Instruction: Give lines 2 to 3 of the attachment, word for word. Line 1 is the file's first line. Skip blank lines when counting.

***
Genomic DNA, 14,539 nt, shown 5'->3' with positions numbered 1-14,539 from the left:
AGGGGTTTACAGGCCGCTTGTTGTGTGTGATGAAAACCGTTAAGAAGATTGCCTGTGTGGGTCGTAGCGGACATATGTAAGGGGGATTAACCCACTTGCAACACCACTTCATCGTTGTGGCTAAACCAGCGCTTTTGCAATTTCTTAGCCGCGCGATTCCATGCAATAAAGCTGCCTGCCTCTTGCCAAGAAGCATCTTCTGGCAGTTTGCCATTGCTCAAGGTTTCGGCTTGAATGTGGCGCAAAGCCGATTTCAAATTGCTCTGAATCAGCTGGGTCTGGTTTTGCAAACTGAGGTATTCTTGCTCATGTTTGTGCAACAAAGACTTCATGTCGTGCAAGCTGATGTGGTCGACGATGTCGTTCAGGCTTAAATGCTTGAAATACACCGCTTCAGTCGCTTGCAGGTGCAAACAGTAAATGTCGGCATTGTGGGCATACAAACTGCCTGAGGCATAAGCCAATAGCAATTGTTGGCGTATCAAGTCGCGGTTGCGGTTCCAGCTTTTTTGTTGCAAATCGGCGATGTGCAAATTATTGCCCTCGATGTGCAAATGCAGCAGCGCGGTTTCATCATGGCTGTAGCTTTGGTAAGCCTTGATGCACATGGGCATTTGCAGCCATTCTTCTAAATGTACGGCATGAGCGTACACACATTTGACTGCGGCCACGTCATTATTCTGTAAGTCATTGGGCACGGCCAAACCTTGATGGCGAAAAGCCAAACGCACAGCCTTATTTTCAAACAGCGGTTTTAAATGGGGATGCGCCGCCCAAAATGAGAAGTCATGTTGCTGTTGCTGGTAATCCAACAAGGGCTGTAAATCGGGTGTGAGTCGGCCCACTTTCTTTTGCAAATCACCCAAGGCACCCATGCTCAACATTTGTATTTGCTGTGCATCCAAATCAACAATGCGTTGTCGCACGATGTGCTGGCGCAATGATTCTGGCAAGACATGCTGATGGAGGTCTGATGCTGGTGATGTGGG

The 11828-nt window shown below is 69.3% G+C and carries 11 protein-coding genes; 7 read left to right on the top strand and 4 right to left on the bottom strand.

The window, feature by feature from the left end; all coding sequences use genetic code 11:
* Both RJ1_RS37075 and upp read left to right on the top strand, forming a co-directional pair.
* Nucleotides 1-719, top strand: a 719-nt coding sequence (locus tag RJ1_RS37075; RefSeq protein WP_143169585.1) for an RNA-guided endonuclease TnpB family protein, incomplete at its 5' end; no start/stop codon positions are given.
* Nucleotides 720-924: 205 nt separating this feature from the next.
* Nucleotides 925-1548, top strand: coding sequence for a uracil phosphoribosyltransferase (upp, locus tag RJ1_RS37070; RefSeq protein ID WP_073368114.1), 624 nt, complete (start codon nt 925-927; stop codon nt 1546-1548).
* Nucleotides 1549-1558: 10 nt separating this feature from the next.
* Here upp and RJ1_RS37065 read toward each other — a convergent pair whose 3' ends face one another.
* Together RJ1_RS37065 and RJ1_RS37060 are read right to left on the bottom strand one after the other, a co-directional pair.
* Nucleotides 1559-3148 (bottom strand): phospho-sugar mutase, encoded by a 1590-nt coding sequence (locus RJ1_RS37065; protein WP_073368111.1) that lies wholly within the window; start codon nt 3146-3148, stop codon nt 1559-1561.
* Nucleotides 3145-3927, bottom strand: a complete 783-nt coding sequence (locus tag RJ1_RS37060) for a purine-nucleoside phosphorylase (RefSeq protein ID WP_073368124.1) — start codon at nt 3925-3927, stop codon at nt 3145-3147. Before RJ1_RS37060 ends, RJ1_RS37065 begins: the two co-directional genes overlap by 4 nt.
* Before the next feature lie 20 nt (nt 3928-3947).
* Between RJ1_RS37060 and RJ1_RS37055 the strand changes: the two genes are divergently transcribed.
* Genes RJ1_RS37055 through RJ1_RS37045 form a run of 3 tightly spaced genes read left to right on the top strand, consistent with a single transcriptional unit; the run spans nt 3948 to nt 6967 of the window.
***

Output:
AGGGGTTTACAGGCCGCTTGTTGTGTGTGATGAAAACCGTTAAGAAGATTGCCTGTGTGGGTCGTAGCGGACATATGTAAGGGGGATTAACCCACTTGCAACACCACTTCATCGTTGTGGCTAAACCAGCGCTTTTGCAATTTCTTAGCCGCGCGATTCCATGCAATAAAGCTGCCTGCCTCTTGCCAAGAAGCATCTTCTGGCAGTTTGCCATTGCTCAAGGTTTCGGCTTGAATGTGGCGCAAAGCCGATTTCAAATTGCTCTGAATCAGCTGGGTCTGGTTTTGCAAACTGAGGTATTCTTGCTCATGTTTGTGCAACAAAGACTTCATGTCGTGCAAGCTGATGTGGTCGACGATGTCGTTCAGGCTTAAATGCTTGAAATACACCGCTTCAGTCGCTTGCAGGTGCAAACAGTAAATGTCGGCATTGTGGGCATACAAACTGCCTGAGGCATAAGCCAATAGCAATTGTTGGCGTATCAAGTCGCGGTTGCGGTTCCAGCTTTTTTGTTGCAAATCGGCGATGTGCAAATTATTGCCCTCGATGTGCAAATGCAGCAGCGCGGTTTCATCATGGCTGTAGCTTTGGTAAGCCTTGATGCACATGGGCATTTGCAGCCATTCTTCTAAATGTACGGCATGAGCGTACACACATTTGACTGCGGCCACGTCATTATTCTGTAAGTCATTGGGCACGGCCAAACCTTGATGGCGAAAAGCCAAACGCACAGCCTTATTTTCAAACAGCGGTTTTAAATGGGGATGCGCCGCCCAAAATGAGAAGTCATGTTGCTGTTGCTGGTAATCCAACAAGGGCTGTAAATCGGGTGTGAGTCGGCCCACTTTCTTTTGCAAATCACCCAAGGCACCCATGCTCAACATTTGTATTTGCTGTGCATCCAAATCAACAATGCGTTGTCGCACGATGTGCTGGCGCAATGATTCTGGCAAGACATGCTGATGGAGGTCTGATGCTGGTGATGTGGG

The 11828-nt window shown below is 69.3% G+C and carries 11 protein-coding genes; 7 read left to right on the top strand and 4 right to left on the bottom strand.